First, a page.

California’s initiative process can be both a wonderfully democratic and perilously dumb way to make law. On no issue could that be more true than the proposed initiative to shut down nuclear power in the state. The question – which proposes shutting down the Diablo Canyon and San Onofre nuclear plants until the federal government approves a permanent disposal site for nuclear waste - is scientifically, environmentally, and economically complex, but also badly tangled with powerful emotions. Between the facts and those feelings, guess which will have more influence on the choice people make. Is that a wise way to make policy on something with such huge implications for human and environmental health?
Mountains of evidence from both scientific research and our everyday experiences make inescapably clear that risk perception is subjective. It is an instinctive process that relies on emotional and social cues and mental shortcuts for decision making, rather than an objective open-minded analysis of the facts. It is a process which sometimes leads us worry more than the evidence warrants, or less than the evidence warns, a phenomenon I call “The Perception Gap.”
The anti-nuclear initiative is a clarion example. Particularly among baby boomers, our nuclear fears are rooted in existential Cold War worries about nuclear weapons, which transitioned into fear of nuclear fallout from atmospheric weapons testing, which transitioned into part of the environmental movement. Beyond that stigmatizing past, nuclear radiation bears many of the psychological characteristics that research has found make any risk scarier.
- We’re more afraid of risks imposed on us than those we choose, which is why medical radiation is accepted but nuclear power radiation isn’t.
- We’re more afraid of risks the more pain and suffering they cause, and nuclear radiation is associated with cancer, even though studies of the survivors of Hiroshima and Nagasaki have firmly established that this form of radiation is a much weaker carcinogen than most people realize. (The high doses and prolonged exposures from those explosions raised the cancer death toll among survivors who were within 2 miles of the explosions by only about half of one percent, according to the Radiation Effects Research Foundation, which coordinates the now 65-year long epidemiological study of these survivors.)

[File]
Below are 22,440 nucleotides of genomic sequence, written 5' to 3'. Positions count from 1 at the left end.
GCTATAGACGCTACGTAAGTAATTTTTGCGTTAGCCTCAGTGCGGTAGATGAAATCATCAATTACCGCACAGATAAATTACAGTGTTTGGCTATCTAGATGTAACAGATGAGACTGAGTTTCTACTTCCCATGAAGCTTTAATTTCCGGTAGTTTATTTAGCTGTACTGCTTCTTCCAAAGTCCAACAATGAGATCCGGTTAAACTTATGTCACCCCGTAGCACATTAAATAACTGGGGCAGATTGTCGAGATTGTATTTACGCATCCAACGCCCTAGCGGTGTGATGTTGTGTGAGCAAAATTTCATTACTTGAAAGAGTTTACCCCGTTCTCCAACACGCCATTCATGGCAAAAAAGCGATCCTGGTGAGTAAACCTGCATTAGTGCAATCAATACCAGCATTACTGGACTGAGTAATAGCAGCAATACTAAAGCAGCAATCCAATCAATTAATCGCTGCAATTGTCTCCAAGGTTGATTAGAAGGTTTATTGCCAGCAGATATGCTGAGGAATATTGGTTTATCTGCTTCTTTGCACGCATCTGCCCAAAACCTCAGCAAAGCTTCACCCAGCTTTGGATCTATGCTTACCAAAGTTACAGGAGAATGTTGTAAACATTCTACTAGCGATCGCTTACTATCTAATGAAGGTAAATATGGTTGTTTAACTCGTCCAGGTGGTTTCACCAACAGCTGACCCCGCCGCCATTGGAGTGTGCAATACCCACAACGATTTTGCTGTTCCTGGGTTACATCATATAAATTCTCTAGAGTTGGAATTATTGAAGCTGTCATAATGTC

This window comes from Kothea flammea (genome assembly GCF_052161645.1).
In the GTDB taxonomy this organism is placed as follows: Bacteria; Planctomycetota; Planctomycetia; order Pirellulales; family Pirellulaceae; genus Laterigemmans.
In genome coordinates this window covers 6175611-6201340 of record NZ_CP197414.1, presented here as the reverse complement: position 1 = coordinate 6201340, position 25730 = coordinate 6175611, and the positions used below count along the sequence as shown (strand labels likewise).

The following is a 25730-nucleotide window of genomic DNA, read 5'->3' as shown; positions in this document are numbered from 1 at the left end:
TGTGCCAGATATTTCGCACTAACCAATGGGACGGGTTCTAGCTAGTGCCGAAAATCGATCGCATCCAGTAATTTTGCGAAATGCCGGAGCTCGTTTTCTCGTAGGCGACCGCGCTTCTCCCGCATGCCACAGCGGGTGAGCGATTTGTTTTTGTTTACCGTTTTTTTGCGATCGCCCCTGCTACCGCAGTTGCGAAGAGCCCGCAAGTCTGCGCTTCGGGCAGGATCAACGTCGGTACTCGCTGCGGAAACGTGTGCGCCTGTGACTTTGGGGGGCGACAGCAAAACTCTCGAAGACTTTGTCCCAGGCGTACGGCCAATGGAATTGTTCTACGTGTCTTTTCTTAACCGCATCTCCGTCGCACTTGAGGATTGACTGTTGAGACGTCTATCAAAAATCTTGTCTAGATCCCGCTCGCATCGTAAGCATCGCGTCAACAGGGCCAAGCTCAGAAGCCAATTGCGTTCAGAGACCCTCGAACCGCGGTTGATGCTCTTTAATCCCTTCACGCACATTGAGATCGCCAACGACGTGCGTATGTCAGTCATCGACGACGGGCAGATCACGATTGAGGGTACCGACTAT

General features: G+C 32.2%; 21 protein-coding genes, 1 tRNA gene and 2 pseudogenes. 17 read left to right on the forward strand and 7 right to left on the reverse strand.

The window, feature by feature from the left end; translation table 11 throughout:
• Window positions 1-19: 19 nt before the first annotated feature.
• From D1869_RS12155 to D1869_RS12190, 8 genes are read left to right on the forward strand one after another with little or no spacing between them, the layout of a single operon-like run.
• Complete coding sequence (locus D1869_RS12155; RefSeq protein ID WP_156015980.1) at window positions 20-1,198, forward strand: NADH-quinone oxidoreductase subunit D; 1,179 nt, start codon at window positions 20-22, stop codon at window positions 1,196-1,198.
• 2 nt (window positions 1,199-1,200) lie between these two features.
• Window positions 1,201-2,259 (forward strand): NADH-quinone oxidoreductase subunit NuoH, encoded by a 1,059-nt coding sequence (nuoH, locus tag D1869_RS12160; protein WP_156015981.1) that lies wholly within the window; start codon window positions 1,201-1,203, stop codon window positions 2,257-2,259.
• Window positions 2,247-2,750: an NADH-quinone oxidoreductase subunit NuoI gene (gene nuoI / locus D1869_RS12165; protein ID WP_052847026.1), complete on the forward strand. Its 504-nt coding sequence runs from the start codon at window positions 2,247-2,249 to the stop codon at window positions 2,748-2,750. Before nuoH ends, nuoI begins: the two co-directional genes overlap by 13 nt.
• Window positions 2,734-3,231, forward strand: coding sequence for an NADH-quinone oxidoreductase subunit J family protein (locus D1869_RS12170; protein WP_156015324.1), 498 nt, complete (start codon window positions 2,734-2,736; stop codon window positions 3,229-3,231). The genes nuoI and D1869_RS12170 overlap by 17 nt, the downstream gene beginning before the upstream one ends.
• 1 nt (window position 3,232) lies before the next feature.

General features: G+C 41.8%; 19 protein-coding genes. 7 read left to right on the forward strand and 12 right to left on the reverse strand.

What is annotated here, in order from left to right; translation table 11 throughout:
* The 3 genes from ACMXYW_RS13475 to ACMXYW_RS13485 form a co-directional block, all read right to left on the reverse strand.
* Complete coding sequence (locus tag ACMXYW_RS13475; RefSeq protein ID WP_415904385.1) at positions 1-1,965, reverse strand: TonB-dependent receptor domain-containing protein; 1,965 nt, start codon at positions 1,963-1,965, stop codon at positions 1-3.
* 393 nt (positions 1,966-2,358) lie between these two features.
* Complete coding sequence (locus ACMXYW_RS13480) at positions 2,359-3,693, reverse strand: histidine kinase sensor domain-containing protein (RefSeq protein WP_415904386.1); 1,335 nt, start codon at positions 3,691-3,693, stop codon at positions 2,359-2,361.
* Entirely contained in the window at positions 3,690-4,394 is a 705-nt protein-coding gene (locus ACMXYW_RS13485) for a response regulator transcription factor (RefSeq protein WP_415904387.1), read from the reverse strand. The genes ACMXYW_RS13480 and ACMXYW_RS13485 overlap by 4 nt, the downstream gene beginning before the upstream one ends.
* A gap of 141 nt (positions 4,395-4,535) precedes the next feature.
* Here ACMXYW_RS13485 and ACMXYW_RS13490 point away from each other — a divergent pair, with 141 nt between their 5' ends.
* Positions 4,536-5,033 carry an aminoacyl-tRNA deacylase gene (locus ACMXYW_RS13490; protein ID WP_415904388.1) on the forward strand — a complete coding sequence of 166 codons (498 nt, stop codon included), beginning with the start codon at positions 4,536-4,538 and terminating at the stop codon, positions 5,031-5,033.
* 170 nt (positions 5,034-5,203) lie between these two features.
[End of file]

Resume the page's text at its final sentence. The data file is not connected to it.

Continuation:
- Nuclear radiation is undetectable to our senses, which leaves us without the ability to protect ourselves, and powerlessness and lack of control also make any risk scarier.
- Many people don’t trust the Nuclear Regulatory Commission, and lack of trust in the organization that is supposed to protect you fuels fear too.
On top of those “risk perception factors,” nuclear energy is associated with industry and capitalism and institutions of economic and political power that some feel are responsible for an unfair society in which a few have most of the control, and the rest of us are stuck lower on an economic and social class hierarchy too rigid to give everyone a fair shot. Many of those who fight for that fairer world are known in the study of Cultural Cognition as “egalitarians”. They are more likely to be environmentalists, since environmental damage is seen as caused by a few – the people in control of business and industry – while it unfairly jeopardizes all of us. Nuclear power triggers such feelings too.
That’s a deep pile of emotional baggage that will play a powerful role in the decision California voters may be asked to make, if the initiative petition gains enough signatures. It will be hard for people with all those very real and valid feelings to accept that nuclear power has pros as well as cons. Compared with its real but weak cancer risk, nuclear power emits no particulates, which are emitted from coal-fired power plants and which sicken and kill thousands of Americans each year according to the National Academy of Sciences (The Hidden Costs of Energy, NAS Report, 2010). Give the profound threat of climate change, it’s a huge plus that nuclear power generation emits practically no greenhouse gases.
And nuclear waste -- which is carcinogenic but only at the same weak level as most nuclear radiation exposures -- can be permanently stored. The Finns are close to opening a permanent repository. The Swedes are close behind. The Obama Administration’s Blue Ribbon Commission on nuclear waste just recommended that we adopt parts of the Finnish-Swedish model, particularly the part giving local communities the final say over whether to host such a facility.
It is likely that if you are opposed to nuclear power, you had a negative reaction to that last paragraph, even viscerally negative. That’s my point, to note how easily our emotions can interfere with our ability to be analytical thinkers on complex issues like this. This essay is not about nuclear power. It is a suggestion that we need to recognize the dangers of The Perception Gap, and how our emotional, instinctive, subjective risk perception can lead to judgments - in our personal daily lives and on initiative petitions and other forms of policy making - that can do us more harm than good. Coming to grips with the flaws of risk perception is the first step toward avoiding its risks.
(This essay originally ran as an OpEd in the Los Angeles Times last Friday.)